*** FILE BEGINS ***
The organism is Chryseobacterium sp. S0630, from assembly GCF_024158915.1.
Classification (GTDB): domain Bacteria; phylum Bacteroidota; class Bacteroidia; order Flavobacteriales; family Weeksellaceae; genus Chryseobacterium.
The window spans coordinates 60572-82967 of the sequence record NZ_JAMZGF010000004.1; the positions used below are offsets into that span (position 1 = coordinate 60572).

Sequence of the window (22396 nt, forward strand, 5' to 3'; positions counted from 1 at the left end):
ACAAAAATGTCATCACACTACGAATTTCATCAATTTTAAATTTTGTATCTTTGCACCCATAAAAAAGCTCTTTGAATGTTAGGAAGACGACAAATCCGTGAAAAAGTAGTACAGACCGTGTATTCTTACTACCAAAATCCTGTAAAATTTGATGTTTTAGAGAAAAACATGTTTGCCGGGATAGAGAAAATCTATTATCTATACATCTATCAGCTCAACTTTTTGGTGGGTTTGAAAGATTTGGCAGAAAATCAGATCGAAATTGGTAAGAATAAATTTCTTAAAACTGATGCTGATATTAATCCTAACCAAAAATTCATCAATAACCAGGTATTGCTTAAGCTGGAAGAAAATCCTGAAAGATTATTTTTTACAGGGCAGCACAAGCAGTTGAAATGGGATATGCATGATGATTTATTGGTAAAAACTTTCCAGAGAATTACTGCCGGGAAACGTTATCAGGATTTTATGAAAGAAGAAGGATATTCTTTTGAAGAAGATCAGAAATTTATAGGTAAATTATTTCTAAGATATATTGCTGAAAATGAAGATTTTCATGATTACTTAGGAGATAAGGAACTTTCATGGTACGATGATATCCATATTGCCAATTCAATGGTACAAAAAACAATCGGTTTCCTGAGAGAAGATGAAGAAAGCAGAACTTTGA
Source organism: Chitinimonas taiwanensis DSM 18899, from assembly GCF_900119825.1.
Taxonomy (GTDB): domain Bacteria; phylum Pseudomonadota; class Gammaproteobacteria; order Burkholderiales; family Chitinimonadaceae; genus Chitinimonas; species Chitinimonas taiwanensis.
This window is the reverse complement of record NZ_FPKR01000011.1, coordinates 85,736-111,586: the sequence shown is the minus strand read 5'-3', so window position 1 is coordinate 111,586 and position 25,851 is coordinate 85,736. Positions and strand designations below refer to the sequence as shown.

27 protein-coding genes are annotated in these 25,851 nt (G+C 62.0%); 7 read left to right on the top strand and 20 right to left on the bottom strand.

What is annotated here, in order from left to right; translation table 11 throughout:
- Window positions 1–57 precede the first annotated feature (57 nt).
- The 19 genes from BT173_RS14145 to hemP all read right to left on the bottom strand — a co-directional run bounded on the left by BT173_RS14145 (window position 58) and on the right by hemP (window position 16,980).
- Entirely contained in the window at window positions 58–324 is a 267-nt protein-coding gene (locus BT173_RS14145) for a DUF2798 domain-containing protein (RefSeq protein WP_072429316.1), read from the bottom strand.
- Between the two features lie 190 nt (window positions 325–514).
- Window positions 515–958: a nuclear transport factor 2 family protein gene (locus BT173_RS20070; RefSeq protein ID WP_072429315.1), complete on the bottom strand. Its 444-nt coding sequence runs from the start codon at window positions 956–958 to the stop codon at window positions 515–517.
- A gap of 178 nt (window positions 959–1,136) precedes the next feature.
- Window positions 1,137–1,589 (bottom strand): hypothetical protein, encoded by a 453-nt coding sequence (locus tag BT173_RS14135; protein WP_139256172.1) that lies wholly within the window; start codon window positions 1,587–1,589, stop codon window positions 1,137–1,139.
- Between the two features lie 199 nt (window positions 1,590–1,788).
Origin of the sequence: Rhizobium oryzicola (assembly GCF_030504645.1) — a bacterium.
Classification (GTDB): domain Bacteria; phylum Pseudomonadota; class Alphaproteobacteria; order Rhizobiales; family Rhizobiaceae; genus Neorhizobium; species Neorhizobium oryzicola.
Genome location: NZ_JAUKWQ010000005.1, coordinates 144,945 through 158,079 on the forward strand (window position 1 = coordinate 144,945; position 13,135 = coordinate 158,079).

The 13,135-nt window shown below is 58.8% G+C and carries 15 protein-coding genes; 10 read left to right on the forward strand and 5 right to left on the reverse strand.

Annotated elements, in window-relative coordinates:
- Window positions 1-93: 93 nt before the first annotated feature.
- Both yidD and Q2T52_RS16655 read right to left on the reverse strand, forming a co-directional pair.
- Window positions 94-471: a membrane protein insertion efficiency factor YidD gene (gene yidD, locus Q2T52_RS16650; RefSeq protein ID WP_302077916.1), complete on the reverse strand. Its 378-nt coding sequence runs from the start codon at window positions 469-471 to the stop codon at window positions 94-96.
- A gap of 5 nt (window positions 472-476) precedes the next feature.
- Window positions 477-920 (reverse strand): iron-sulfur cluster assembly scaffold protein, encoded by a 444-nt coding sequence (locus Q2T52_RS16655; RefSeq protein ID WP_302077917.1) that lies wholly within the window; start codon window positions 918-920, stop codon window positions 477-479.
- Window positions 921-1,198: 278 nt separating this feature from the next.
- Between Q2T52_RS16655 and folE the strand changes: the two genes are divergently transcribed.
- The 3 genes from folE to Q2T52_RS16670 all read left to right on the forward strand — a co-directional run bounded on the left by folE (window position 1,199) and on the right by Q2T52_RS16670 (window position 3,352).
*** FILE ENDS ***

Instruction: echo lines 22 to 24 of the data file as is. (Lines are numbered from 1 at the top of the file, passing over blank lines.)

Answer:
The 13,135-nt window shown below is 58.8% G+C and carries 15 protein-coding genes; 10 read left to right on the forward strand and 5 right to left on the reverse strand.

Annotated elements, in window-relative coordinates:
- Window positions 1-93: 93 nt before the first annotated feature.